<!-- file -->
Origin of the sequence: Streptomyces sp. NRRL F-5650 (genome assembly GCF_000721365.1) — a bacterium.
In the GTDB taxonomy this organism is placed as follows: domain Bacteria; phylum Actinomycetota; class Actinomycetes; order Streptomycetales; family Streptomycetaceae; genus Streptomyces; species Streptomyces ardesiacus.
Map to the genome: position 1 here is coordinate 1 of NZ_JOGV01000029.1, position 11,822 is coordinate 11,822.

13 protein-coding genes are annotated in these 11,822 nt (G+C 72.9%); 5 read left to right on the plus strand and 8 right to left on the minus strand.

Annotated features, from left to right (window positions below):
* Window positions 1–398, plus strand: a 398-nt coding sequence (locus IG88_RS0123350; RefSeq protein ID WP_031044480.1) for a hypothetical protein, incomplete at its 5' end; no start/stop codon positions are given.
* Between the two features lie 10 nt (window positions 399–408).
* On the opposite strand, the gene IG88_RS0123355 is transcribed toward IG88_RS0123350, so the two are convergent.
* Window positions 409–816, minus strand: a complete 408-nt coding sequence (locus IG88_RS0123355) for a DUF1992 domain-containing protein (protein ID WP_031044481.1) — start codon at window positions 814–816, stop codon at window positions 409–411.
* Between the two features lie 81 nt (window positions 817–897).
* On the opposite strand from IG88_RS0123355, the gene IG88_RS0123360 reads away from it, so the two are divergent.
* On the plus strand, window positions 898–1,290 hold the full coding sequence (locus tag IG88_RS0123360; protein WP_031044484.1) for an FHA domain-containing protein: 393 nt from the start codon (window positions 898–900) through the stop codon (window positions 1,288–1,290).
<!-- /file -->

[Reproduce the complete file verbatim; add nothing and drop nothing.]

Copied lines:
Origin of the sequence: Streptomyces sp. NRRL F-5650 (genome assembly GCF_000721365.1) — a bacterium.
In the GTDB taxonomy this organism is placed as follows: domain Bacteria; phylum Actinomycetota; class Actinomycetes; order Streptomycetales; family Streptomycetaceae; genus Streptomyces; species Streptomyces ardesiacus.
Map to the genome: position 1 here is coordinate 1 of NZ_JOGV01000029.1, position 11,822 is coordinate 11,822.

13 protein-coding genes are annotated in these 11,822 nt (G+C 72.9%); 5 read left to right on the plus strand and 8 right to left on the minus strand.

Annotated features, from left to right (window positions below):
* Window positions 1–398, plus strand: a 398-nt coding sequence (locus IG88_RS0123350; RefSeq protein ID WP_031044480.1) for a hypothetical protein, incomplete at its 5' end; no start/stop codon positions are given.
* Between the two features lie 10 nt (window positions 399–408).
* On the opposite strand, the gene IG88_RS0123355 is transcribed toward IG88_RS0123350, so the two are convergent.
* Window positions 409–816, minus strand: a complete 408-nt coding sequence (locus IG88_RS0123355) for a DUF1992 domain-containing protein (protein ID WP_031044481.1) — start codon at window positions 814–816, stop codon at window positions 409–411.
* Between the two features lie 81 nt (window positions 817–897).
* On the opposite strand from IG88_RS0123355, the gene IG88_RS0123360 reads away from it, so the two are divergent.
* On the plus strand, window positions 898–1,290 hold the full coding sequence (locus tag IG88_RS0123360; protein WP_031044484.1) for an FHA domain-containing protein: 393 nt from the start codon (window positions 898–900) through the stop codon (window positions 1,288–1,290).